With Norway and the US getting involved, diplomatic activity to find a negotiated political settlement to the Lankan crisis has picked up. But despite the hectic activities in Oslo, Colombo and New Delhi, analysts believe the negotiations will not take off until the rebel military offensive in the Jaffna peninsula ends. And obviously, the outcome of the battle would have a major bearing on the peace talks. "Nothing is going to happen on the peace front until the situation in Jaffna settles down," says a US diplomat in Colombo.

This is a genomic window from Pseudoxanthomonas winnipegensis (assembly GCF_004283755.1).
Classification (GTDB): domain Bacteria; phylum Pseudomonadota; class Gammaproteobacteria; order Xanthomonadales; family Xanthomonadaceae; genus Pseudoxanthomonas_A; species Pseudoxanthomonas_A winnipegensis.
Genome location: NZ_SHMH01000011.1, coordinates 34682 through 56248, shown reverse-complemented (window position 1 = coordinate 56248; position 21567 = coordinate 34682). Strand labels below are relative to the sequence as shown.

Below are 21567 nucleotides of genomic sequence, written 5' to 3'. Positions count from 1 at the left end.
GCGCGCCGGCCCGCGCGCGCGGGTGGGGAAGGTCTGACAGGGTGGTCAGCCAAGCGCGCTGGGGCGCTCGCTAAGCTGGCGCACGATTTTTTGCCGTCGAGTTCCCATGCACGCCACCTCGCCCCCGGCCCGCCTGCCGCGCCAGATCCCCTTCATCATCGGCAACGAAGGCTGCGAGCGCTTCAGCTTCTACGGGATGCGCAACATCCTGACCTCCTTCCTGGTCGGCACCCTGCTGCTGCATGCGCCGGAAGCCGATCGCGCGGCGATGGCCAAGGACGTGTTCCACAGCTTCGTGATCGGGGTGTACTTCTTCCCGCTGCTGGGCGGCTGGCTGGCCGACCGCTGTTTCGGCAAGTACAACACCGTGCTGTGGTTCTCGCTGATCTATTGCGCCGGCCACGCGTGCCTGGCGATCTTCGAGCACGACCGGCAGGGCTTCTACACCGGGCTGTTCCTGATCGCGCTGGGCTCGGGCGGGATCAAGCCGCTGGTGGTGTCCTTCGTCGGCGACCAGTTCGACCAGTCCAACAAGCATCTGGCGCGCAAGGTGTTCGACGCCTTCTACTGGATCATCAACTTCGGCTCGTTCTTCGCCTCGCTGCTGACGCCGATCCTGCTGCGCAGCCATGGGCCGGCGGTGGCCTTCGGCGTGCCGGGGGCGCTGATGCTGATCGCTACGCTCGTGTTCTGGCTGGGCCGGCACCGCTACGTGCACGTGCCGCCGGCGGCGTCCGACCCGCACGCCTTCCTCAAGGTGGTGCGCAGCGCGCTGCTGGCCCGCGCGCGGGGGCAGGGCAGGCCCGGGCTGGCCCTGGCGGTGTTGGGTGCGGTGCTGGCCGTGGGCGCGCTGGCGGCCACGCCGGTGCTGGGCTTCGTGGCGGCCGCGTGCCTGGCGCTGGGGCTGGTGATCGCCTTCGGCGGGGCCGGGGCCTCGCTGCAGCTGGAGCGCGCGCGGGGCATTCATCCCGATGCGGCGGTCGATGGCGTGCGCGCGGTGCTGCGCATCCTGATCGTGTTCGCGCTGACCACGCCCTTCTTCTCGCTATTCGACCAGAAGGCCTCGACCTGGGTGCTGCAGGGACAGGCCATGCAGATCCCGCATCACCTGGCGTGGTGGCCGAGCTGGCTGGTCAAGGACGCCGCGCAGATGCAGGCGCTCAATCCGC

The Tamil rebels have kept up their pressure on government troops and are gaining ground daily. "The defence establishment in Colombo is getting increasingly concerned," says Iqbal Athas, the Sunday Times defence correspondent. The question is no longer whether Jaffna would fall but rather when and how it will happen. "The government seems to have no idea about how they will pull out over 30,000 troops from Jaffna if the need arises. They seem to be hoping for foreign intervention to help them do it," says another analyst.